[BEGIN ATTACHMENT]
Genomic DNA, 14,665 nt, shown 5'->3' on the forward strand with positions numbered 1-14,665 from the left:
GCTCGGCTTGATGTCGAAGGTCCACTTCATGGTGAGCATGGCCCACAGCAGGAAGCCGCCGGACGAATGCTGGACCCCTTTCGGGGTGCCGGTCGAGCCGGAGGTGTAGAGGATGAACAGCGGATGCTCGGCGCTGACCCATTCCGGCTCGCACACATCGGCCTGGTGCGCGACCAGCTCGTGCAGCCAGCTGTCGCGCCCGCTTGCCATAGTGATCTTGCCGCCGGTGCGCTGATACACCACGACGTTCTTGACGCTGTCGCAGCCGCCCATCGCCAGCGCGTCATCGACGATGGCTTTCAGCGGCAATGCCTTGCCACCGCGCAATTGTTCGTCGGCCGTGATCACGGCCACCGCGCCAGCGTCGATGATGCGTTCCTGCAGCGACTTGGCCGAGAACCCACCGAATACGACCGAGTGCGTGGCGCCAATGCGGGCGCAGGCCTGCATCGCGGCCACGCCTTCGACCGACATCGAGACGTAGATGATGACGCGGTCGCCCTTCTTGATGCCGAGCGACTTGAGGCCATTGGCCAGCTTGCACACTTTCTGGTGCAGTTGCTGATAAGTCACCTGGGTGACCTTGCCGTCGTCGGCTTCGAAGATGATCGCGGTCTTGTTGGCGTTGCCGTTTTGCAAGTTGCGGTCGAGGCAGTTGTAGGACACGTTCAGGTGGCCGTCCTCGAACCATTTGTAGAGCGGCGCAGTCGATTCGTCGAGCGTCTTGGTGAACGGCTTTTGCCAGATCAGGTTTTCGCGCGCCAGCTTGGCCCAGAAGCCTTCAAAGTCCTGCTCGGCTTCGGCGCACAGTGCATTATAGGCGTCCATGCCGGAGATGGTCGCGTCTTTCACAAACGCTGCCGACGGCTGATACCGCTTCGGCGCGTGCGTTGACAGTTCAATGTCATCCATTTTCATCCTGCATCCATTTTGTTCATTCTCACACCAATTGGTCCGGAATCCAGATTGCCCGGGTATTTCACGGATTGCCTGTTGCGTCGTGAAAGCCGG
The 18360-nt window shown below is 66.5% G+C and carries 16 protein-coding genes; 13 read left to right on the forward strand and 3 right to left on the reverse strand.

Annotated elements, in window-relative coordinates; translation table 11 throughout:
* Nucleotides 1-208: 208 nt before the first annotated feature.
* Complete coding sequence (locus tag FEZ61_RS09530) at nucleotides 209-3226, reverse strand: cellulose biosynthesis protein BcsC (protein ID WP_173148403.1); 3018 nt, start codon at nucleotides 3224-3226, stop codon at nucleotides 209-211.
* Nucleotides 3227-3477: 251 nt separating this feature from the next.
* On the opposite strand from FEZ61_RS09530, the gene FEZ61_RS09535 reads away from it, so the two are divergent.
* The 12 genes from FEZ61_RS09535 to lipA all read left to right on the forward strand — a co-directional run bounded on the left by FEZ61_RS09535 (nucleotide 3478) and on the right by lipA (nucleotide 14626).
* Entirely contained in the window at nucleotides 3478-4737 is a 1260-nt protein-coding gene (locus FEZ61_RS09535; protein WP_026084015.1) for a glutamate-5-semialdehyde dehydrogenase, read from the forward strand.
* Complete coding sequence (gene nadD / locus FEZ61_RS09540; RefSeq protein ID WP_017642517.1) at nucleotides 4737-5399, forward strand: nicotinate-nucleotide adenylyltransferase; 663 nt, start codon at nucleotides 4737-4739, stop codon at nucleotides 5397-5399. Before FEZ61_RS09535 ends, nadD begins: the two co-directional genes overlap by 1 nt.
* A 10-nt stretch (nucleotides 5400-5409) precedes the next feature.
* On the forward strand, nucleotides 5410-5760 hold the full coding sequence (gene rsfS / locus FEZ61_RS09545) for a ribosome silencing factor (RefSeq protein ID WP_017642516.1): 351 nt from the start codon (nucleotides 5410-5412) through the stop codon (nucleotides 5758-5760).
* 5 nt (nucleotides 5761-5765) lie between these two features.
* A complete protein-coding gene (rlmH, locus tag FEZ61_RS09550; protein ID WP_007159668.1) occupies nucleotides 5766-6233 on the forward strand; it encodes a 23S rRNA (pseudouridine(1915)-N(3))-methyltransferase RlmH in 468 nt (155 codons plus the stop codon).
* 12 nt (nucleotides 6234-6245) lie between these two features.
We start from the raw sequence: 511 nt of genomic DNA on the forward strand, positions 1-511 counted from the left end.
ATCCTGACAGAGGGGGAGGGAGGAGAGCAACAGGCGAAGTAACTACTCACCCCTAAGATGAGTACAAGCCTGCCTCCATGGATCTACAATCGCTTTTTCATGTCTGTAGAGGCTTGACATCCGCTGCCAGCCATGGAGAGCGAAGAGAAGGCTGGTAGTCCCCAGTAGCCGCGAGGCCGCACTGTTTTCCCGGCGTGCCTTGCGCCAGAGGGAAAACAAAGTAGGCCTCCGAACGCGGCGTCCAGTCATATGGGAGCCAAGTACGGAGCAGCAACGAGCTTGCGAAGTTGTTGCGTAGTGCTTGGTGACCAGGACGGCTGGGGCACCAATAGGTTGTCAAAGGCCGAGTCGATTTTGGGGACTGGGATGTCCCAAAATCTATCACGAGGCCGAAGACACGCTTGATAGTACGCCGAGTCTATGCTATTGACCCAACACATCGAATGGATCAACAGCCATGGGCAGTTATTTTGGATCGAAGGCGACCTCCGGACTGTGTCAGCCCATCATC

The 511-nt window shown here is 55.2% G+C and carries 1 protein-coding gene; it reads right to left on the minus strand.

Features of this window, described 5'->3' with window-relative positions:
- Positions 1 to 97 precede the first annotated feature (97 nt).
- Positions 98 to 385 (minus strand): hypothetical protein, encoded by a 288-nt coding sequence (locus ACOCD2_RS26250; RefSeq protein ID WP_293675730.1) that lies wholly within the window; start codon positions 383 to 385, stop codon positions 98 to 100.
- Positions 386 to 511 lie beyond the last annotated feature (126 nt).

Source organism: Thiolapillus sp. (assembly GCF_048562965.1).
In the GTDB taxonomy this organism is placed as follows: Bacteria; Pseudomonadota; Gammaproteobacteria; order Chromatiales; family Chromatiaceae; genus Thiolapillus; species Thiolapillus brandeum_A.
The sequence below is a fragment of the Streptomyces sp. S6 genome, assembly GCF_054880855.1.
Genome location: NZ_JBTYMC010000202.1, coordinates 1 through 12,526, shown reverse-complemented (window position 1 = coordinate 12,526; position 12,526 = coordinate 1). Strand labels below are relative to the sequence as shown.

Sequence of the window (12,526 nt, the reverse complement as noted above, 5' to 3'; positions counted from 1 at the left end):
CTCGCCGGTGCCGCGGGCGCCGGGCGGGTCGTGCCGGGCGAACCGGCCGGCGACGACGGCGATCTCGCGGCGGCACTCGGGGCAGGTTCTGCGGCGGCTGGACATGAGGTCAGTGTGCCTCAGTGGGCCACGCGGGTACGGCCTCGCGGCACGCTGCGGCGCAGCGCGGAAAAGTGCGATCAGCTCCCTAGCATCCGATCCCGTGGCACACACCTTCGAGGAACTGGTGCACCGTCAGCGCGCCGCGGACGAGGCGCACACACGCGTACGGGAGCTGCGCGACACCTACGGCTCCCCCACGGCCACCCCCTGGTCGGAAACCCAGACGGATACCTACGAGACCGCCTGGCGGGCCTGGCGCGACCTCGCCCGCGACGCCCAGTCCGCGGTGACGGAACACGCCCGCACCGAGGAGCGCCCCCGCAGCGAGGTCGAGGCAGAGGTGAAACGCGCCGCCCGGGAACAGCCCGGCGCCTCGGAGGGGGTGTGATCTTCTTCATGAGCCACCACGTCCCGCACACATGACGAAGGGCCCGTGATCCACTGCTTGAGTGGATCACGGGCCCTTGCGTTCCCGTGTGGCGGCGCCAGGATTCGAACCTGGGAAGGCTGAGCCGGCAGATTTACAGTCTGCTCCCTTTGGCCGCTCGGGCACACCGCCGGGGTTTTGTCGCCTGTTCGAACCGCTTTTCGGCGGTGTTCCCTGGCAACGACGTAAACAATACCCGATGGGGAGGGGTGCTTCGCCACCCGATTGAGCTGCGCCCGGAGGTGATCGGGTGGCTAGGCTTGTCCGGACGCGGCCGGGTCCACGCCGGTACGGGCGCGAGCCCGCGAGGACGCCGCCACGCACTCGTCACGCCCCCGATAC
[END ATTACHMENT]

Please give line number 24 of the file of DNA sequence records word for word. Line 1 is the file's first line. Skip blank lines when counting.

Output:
Source organism: Thiolapillus sp. (assembly GCF_048562965.1).